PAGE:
One winter or spring during the off-season, can’t recall, I get a call from my boss to come to Dodger Stadium for a few days as Reggie Jackson was going to film a television commercial. He said the production company might need a pitcher or catcher and I should be around to help Reggie around the clubhouse and stadium.
I wasn’t in the union so being in the commercial was out.
Over the next three days, Reggie and I became very close. He treated me like I was his little brother. Reggie had this larger than life image, with a reputation for a larger than life ego.
…it all flows from me. I’m the straw that stirs the drink – Reggie Jackson, Sports Illustrated, May 1977
He took a lot of heat for that quote, and still denies it, and I certainly didn’t see the Reggie ego the media often portrayed. He was super kind, friendly, down to earth, always made time for you, and was just a great guy to hang out with. He made you feel comfortable and not conscious you were in the presence of one of baseball’s greatest stars. It was very much like a good day hanging with your big brother.
Self-centered egomaniacs don’t treat the little people like that.
One thing that really stood out over our three days together was how Reggie spoke. He sounded like an university professor, very intelligent, Later I found out he has an IQ of 160, the same as Steven Hawking! That is genius zip code.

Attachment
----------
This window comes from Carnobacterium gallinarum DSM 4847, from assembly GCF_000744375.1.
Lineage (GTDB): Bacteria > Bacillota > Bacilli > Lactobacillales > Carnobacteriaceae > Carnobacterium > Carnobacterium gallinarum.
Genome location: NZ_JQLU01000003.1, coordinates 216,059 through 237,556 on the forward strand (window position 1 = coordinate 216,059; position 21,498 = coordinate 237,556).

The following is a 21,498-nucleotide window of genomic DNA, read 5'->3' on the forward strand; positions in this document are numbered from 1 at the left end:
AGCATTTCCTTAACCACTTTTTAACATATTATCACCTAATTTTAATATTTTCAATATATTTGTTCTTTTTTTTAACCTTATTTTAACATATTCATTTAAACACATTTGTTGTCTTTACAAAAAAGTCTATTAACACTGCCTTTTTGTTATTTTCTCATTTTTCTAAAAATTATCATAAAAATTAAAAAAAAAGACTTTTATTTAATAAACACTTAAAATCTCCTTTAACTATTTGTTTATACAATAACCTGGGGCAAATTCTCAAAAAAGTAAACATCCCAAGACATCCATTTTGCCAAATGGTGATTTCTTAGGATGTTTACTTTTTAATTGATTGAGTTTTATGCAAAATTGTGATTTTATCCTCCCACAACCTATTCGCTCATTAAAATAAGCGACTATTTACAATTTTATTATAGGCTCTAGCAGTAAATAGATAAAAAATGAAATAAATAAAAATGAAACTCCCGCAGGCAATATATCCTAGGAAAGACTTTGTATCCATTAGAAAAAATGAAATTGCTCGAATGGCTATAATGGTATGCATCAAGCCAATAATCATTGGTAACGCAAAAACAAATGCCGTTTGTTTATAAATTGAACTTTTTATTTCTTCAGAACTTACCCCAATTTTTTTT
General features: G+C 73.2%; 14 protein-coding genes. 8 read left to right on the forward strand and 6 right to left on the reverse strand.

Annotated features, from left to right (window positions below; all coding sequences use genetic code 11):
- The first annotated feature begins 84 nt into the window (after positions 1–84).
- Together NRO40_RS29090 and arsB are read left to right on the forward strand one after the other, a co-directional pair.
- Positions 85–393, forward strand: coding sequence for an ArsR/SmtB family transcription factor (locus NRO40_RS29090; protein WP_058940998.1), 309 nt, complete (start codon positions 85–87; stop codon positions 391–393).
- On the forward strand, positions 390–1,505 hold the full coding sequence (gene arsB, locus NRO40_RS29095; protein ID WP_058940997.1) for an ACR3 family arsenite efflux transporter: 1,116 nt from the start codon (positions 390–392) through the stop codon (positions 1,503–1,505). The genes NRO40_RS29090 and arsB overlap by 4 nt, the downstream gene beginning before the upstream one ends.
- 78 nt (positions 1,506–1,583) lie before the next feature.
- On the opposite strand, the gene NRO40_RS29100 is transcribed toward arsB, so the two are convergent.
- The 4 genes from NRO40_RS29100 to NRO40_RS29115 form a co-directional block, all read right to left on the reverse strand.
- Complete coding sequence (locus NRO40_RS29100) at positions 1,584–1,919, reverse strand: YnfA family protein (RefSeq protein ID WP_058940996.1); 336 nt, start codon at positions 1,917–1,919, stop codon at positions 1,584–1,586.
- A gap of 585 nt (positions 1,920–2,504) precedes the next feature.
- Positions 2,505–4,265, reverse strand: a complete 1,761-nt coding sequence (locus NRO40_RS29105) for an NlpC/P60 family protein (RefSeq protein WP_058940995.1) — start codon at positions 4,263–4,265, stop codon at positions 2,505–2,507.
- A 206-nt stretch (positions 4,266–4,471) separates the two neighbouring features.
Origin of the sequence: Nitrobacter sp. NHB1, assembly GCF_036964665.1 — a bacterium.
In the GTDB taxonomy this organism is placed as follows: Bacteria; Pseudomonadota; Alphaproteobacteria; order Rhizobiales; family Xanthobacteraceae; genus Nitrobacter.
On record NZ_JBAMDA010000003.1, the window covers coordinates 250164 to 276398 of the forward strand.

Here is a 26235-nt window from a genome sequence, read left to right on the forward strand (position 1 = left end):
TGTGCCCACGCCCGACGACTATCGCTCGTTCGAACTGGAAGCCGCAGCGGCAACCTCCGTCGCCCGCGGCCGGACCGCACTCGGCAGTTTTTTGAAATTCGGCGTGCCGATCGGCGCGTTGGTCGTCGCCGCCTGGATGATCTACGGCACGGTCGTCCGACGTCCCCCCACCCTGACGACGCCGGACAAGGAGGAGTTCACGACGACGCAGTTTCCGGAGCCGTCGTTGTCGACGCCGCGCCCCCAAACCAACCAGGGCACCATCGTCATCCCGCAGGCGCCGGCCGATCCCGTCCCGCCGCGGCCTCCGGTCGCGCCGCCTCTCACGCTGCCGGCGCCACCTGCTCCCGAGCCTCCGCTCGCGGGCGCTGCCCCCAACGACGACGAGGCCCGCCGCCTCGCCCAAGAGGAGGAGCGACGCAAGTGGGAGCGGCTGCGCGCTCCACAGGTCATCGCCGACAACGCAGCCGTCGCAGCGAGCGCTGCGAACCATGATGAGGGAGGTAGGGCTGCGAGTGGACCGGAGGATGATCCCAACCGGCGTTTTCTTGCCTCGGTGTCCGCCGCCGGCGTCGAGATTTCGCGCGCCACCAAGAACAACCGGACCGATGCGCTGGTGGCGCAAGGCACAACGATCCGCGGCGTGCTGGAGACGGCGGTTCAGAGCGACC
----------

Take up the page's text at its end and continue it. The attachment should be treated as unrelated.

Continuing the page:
What really sealed the deal was when Reggie finished filming and was about to leave. He handed me a piece of paper with an address and phone number:
22 Yankee Hill
He said when I was in the Bay Area; I would never stay in a hotel but with him. I believe that house burnt down in the 1991 Oakland Hills fire.
He then asked for my shoe size and address. We shook hands and parted ways.
About a week later five boxes of Puma tennis shoes came in the mail. Thank you, Reggie!
The next season, the A’s traded Reggie to the Baltimore Orioles as a rental. He was playing out his option and Charles Finley, the A’s owner, would never pay Reggie’s new market rate.
My little brother idolized Reggie, so when the O’s were in town, I took him to a game. After the game, I went down to the dugout to say hi as Reggie trotted in from the outfield. He invited me into the clubhouse. I asked Reg if my little brother could accompany me. He said absolutely.
I had told Reggie about my brother, and when we get into the clubhouse, he points to his locker and says, “Geoff, anything, take anything you want. My uniform, glove, anything.” Big egos and the self-absorbed don’t treat little people like this.
I love Reggie Jackson.
Pete Rose was the same way, by the way. Always thinking and caring about the little guy.
The commish of baseball, Bart Giamatti, my favorite actor’s father, died just eight days after banishing Charlie Hustle from baseball. Just sayin’.
Let’s play ball. Dodgers in six.